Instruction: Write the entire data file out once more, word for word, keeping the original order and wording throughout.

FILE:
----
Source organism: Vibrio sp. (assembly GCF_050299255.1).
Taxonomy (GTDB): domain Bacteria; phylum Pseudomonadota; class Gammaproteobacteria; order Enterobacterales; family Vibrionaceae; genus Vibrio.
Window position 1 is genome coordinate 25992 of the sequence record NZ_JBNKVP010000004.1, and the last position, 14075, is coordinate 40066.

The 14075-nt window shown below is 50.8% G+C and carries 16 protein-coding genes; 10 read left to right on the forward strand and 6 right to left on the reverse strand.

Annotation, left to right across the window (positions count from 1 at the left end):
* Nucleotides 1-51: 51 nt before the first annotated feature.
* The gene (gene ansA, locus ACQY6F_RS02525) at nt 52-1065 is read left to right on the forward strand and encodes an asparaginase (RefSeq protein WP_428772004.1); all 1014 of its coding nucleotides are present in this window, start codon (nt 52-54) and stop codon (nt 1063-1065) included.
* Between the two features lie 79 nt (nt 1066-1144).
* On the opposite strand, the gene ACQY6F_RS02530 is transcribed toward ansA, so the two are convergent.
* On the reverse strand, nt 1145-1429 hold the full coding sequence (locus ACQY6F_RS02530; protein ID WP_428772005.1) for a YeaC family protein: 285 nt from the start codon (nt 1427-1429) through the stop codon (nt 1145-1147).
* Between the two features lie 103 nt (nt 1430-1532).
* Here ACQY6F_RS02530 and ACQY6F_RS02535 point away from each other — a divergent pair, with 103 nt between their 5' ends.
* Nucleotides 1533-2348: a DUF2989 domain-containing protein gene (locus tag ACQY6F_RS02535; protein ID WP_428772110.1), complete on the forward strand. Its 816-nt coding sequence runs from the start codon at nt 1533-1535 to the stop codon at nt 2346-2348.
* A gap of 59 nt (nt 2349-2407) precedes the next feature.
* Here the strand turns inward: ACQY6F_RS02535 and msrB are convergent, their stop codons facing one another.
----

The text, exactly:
Source organism: Vibrio sp. (assembly GCF_050299255.1).
Taxonomy (GTDB): domain Bacteria; phylum Pseudomonadota; class Gammaproteobacteria; order Enterobacterales; family Vibrionaceae; genus Vibrio.
Window position 1 is genome coordinate 25992 of the sequence record NZ_JBNKVP010000004.1, and the last position, 14075, is coordinate 40066.

The 14075-nt window shown below is 50.8% G+C and carries 16 protein-coding genes; 10 read left to right on the forward strand and 6 right to left on the reverse strand.

Annotation, left to right across the window (positions count from 1 at the left end):
* Nucleotides 1-51: 51 nt before the first annotated feature.
* The gene (gene ansA, locus ACQY6F_RS02525) at nt 52-1065 is read left to right on the forward strand and encodes an asparaginase (RefSeq protein WP_428772004.1); all 1014 of its coding nucleotides are present in this window, start codon (nt 52-54) and stop codon (nt 1063-1065) included.
* Between the two features lie 79 nt (nt 1066-1144).
* On the opposite strand, the gene ACQY6F_RS02530 is transcribed toward ansA, so the two are convergent.
* On the reverse strand, nt 1145-1429 hold the full coding sequence (locus ACQY6F_RS02530; protein ID WP_428772005.1) for a YeaC family protein: 285 nt from the start codon (nt 1427-1429) through the stop codon (nt 1145-1147).
* Between the two features lie 103 nt (nt 1430-1532).
* Here ACQY6F_RS02530 and ACQY6F_RS02535 point away from each other — a divergent pair, with 103 nt between their 5' ends.
* Nucleotides 1533-2348: a DUF2989 domain-containing protein gene (locus tag ACQY6F_RS02535; protein ID WP_428772110.1), complete on the forward strand. Its 816-nt coding sequence runs from the start codon at nt 1533-1535 to the stop codon at nt 2346-2348.
* A gap of 59 nt (nt 2349-2407) precedes the next feature.
* Here the strand turns inward: ACQY6F_RS02535 and msrB are convergent, their stop codons facing one another.